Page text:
New research led by Dr Lorna Dougan gives insight into the limits of life on Mars
A team of researchers led by Dr Lorna Dougan has analysed the structure of water in a magnesium perchlorate solution to better understand how the liquid could exist on the Martian surface.
Dr Dougan and her team, investigating whether liquid water could exist on Mars, have provided new insight into the limits of life on the red planet – looking closely at what they refer to as “mimetic Martin water”.
Martian soil samples gathered by the Phoenix Lander in 2009 found calcium and powerful oxidants, including magnesium perchlorate. This fuelled speculation that perchlorate brine flows might be the cause of channelling and weathering observed on the planet’s surface.
“The discovery of significant amounts of different perchlorate salts in Martian soil gives new insight into the Martian ‘riverbeds.’
“The surface temperatures on Mars may reach a high of about 20°Celcius at the equator and as low as -153° Celsius at the pole. With an average surface temperature of -55° Celsius, water itself cannot exist as a liquid on Mars, but concentrated solutions of perchlorate could survive these low temperatures.”
Through experiments conducted at the ISIS Facility and computer modelling, the team was able to refine and analyse the structure of mimetic Martian water
The team was able to refine and analyse the structure of mimetic Martian water.
Impact on water structure
The outcome of Dr Dougan’s team’s analysis – published in Nature Communications – shows that the magnesium perchlorate solutions have a dramatic impact on water structure.
The effect of the perchlorate is equivalent to pressurizing pure water to 2 billion pascals or more. The team observed that the ions in the water become partially segregated and it is likely this segregation is what stops the liquid from freezing.
Dr Dougan said:
“We found these observations quite intriguing. It gives a different perspective of how salts dissolve in water. The magnesium perchlorate is clearly a major contributing factor on the freezing point of this solution and paves the way for understanding how a fluid might exist under the sub-freezing conditions of Mars.
“It raises interesting questions about the possibility of life on Mars. If the structure of Martian water is highly pressurised, perhaps we might expect to find organisms adapted to high pressure life similar to piezophiles on Earth, such as deep sea bacteria and other organisms that thrive at high pressure.
“This highlights the importance of studying life in extreme environments in both terrestrial and non-terrestrial environments so that we can fully understand the natural limits of life.
This highlights the importance of studying life in extreme environments in both terrestrial and non-terrestrial environments so that we can fully understand the natural limits of life.
ISIS Research Facility
The ISIS Facility is a world-leading centre for research in the physical and life sciences at the STFC Rutherford Appleton Laboratory near Oxford in the United Kingdom.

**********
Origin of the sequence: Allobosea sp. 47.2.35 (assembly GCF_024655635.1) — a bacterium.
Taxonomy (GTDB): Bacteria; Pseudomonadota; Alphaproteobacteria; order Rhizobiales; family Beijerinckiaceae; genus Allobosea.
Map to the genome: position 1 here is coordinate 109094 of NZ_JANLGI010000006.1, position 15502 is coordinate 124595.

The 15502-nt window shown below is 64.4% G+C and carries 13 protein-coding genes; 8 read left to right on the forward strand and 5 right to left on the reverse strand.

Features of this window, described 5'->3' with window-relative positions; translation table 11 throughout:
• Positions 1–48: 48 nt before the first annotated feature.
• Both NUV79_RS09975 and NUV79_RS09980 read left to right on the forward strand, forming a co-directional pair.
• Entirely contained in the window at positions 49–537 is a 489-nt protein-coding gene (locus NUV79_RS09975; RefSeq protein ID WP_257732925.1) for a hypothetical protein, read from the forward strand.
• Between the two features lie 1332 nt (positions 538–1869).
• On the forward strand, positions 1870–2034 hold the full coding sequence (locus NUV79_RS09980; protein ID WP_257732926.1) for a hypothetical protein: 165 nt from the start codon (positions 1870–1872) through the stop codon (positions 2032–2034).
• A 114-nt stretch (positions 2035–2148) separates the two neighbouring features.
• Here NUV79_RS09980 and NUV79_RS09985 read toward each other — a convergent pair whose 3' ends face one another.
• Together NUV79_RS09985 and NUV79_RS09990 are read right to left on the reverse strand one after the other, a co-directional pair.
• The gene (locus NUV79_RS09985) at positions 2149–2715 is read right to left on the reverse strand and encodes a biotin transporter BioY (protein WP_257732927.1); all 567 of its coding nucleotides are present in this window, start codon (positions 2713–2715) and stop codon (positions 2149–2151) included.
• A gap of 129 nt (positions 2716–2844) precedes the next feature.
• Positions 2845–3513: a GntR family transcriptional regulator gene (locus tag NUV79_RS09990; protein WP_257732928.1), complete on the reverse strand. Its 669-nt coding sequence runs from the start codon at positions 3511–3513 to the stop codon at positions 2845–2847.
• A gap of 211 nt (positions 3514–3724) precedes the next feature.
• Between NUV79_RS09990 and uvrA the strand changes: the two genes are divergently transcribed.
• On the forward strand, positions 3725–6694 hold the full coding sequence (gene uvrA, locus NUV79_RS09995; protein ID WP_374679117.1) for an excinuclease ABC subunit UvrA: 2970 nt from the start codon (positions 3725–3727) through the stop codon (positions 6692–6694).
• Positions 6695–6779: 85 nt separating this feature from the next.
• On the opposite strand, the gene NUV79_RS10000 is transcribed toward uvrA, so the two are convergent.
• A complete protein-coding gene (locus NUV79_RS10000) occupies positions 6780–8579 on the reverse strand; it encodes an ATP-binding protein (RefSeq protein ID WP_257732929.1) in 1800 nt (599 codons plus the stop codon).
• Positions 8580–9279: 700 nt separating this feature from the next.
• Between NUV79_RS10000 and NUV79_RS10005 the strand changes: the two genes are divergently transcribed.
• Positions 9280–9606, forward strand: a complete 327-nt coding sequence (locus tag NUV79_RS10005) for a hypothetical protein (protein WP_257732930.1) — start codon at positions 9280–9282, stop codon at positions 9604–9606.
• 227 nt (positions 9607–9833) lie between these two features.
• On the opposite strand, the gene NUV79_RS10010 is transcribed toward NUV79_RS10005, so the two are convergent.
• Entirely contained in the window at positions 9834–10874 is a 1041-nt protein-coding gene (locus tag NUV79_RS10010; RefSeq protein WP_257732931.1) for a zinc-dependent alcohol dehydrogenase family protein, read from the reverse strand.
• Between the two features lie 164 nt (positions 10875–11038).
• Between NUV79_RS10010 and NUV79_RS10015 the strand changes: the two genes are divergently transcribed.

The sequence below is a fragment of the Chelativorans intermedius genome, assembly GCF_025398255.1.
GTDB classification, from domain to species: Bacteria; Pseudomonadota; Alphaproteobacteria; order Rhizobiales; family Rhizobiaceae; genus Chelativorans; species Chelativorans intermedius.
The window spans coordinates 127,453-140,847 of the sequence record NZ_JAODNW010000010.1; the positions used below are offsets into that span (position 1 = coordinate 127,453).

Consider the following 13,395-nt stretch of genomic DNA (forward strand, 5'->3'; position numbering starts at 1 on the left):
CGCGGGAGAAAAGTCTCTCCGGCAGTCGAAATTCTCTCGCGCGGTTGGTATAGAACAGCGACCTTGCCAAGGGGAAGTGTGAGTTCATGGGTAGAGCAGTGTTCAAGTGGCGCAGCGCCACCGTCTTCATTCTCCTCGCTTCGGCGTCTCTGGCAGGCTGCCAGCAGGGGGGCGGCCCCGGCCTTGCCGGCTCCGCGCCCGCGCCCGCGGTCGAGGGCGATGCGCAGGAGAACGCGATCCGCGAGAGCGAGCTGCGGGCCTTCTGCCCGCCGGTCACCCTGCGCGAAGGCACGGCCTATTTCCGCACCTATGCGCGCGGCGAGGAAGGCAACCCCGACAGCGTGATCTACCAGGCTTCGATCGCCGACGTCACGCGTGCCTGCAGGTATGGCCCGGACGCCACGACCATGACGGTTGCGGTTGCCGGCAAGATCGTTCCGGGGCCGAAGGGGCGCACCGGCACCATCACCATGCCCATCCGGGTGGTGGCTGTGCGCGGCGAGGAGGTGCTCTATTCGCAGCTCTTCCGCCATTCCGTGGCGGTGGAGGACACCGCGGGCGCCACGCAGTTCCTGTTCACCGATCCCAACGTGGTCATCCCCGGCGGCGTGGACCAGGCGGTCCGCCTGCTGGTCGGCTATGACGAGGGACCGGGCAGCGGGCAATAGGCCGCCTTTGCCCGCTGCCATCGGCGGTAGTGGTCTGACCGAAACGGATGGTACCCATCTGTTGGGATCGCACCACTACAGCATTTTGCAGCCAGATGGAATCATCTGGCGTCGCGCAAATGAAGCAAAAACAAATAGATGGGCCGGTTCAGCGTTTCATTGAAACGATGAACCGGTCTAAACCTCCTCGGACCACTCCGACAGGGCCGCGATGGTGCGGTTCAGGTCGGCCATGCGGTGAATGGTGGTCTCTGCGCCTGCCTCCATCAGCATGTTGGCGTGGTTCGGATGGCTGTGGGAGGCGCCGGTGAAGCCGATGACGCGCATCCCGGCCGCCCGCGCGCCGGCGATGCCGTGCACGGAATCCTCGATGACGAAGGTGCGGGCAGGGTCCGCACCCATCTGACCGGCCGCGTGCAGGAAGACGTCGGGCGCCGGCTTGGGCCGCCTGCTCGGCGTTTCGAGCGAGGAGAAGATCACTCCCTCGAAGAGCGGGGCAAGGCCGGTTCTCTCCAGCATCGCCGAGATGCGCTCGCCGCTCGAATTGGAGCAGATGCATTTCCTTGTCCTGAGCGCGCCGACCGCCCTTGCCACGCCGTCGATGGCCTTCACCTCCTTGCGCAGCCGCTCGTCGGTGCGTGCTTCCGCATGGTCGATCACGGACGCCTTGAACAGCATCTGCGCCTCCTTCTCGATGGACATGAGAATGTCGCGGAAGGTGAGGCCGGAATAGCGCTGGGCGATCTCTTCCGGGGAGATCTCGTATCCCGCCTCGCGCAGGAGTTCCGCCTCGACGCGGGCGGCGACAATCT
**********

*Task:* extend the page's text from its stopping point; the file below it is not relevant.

The facility supports a national and international community of more than 3000 scientists for research into subjects ranging from clean energy and the environment, pharmaceuticals and health care, through to nanotechnology and materials engineering, catalysis and polymers, and on to fundamental studies of materials.
Dr Lorna Dougan
Dr Dougan's collaborative research is focused on developing biophysical approaches for characterising the physical mechanisms of protein’s which survive in extreme environments. By examining single molecules one at a time, the individual dynamics of sub-populations can be measured. This approach could aid in the design of molecules for exploitation in biotechnology. Dr Dougan untertakes leading research among the following Centres:
Dr Dougan's research group is interested in using novel biophysical approaches to explore the structure and dynamics of molecules in aqueous solutions. The major theme of our multidisciplinary program involves the development of single molecule manipulation techniques as well as structural studies using neutron diffraction and computational modelling. These powerful techniques are used as tools to study biomolecular self-assembly in both simple and complex systems.
The research paper “Highly compressed water structure observed in a perchlorate aqueous solution” is published in Nature Communications 13 October 2017.
Contributing authors include: Samuel Lenton, Natasha H. Rhys, James J. Towey, Dr Lorna Dougan and Professor Alan K. Soper
The project was supported by a grant from the Engineering and Physics Sciences Research Council.
Dr L. Dougan is supported by a fellowship from the European Research Council.
Experiments at the ISIS Pulsed Neutron were supported by a beam time allocation from the Science and Technology Facilities Council under proposal number RB1300009.
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